Gene Edited Babies

An international group of scientists and ethicists are calling for a temporary global ban on making babies with edited genes. It’s the latest reaction to last November’s announcement that gene-edited twins had been born in China. That development was widely criticized as risky and unethical.

Four months after a Chinese scientist shocked the world with news that he had intentionally altered the DNA of twin girls, top genetics experts and ethicists are calling for a partial ban on the use of a gene-editing technology that can be used to make modified humans.

The researchers, including pioneers of the editing technique, are asking nations to prohibit doctors and scientists from changing the DNA in sperm, eggs or embryos intended to produce living children. The ban would be in place while more stringent standards for the technology were developed, and the technology, Crispr, could still be used for other research or for treating disease by editing non-reproductive cells.

"This is a crucial moment in the history of science: a new technology offers the potential to rewrite the script of human life," said Carrie Wolinetz, associate director for science policy at National Institutes of Health, and Francis Collins, who directs the agency, in a letter published alongside the proposal in the journal Nature. "Human gene editing for reproductive purposes carries very serious consequences -- social, ethical, philosophical and theological. Such great consequences deserve deep reflection."

Crispr allows scientists to alter the genome more precisely than ever before, cutting or pasting bits of genetic code as small as individual DNA letters. It's been heralded as a way to treat diseases caused by defective genes.

Because it's relatively easy to use, it has also raised fears that someone could modify genes in a way that could harm a patient, or change the genetics of an unborn child unnecessarily and with unknown consequences that would carry on in future generations. The potential slowdown in experimental progress is worth stopping misuse, the researchers said.

"The framework we are calling for will place major speed bumps in front of the most adventurous plans to re-engineer the human species," wrote the researchers. "But the risks of the alternative -- which include harming patients and eroding public trust -- are much worse."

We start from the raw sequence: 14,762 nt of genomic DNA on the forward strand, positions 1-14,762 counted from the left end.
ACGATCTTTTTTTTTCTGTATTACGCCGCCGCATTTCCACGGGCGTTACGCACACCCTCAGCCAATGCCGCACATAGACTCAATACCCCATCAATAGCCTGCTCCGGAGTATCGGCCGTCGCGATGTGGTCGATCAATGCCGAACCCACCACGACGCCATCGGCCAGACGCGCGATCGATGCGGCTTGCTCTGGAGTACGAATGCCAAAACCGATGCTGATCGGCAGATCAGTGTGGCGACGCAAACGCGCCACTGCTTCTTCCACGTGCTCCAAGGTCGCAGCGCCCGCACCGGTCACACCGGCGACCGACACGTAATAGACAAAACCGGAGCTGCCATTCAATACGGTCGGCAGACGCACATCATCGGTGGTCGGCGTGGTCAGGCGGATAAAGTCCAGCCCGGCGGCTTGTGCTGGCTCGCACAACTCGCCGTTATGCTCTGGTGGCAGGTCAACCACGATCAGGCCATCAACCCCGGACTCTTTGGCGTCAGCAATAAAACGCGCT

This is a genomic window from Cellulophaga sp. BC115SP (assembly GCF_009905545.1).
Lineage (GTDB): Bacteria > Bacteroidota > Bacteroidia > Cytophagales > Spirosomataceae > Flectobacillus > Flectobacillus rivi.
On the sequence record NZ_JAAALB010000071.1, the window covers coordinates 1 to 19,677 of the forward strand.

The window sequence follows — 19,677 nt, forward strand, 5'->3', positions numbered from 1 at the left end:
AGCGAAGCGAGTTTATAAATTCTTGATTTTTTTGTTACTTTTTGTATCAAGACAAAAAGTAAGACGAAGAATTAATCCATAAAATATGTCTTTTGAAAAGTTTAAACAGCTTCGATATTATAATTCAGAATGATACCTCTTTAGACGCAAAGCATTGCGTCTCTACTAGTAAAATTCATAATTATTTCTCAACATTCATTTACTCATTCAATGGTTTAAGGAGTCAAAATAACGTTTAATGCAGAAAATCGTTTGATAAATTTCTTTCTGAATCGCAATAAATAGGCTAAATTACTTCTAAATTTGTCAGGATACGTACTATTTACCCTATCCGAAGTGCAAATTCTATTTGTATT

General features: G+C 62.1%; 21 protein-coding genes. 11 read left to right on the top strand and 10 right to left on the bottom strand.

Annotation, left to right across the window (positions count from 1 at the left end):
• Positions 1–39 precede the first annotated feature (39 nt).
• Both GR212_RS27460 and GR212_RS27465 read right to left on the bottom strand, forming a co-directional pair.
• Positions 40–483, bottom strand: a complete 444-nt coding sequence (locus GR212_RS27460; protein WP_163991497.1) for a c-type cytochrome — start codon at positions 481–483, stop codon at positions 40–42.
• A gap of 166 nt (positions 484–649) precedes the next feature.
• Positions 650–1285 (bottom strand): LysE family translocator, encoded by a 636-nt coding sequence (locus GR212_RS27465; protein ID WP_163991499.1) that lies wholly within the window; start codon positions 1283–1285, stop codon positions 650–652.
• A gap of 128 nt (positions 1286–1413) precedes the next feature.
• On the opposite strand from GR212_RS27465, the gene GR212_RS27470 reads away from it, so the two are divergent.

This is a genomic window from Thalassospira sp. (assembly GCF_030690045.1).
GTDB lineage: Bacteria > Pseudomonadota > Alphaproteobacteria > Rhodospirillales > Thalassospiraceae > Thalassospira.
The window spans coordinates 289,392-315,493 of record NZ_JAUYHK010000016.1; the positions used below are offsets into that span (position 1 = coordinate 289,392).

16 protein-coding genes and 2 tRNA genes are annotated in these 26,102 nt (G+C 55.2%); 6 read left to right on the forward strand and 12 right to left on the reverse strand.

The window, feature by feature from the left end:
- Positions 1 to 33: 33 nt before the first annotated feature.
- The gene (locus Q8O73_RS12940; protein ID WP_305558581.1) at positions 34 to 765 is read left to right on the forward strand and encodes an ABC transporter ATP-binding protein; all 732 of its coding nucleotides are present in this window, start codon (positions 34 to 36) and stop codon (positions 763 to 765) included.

The signers to the proposal include Eric Lander, founding director of the Broad Institute at the Massachusetts Institute of Technology and Harvard University, Emmanuelle Charpentier, director a the Max Planck Institute for Infection Biology in Berlin who is credited with co-discovering the technology and Feng Zhang, a biochemist at the Broad Institute who first used the technique in human cells.

The proposal was spurred in part by the birth in November of twin girls whose genes had been altered to make them resistant to HIV. He Jiankui, a U.S.-educated scientist based in Shenzhen, used Crispr to craft the changes, making the girls the world's first gene-edited babies despite the fact that China has regulations intended to restrict genome editing in human embryos.

While a ban backed by prominent scientists may dissuade some scientists, many countries already prohibit the practices outlined.

"In almost every country where this would likely happen, this is already illegal. That wasn't originally clear in China, but now it's clear in China, too," said Hank Greely, a bioethicist at Stanford University in California.

Greely said he would be shocked if in five years the technique is safe enough to try in human babies. "It is criminally reckless to try this in babies anytime soon."

Another prominent scientist said the calls for a prohibition are too little, too late. Jennifer Doudna, professor of biochemistry and molecular biology at the University of California, Berkeley, is also credited as an inventor of Crispr. She and other researchers called for a ban four years ago.

"We had guidelines, but we didn't have any kind of articulated consequences," she said in a telephone interview. The world needs to figure out how to "put into place very strict requirements with appropriate consequences that make it unthinkable to violate them."

That could include cutting off research funding, banning publication of the results, or blocking violators from attending prominent research conferences where breakthrough results are announced, she said.

In China, He Jiankui faced some of those sanctions. After he announced that he had modified the girls' genes, the Southern University of Science and Technology ended his research activities and fired him after a government investigation found he violated the law. It's possible he'll face further consequences from the government.

"Everyone agrees we shouldn't be doing this yet," said the Broad Institute's Lander. "There's an easy way to deal with rogue actors -- laws."

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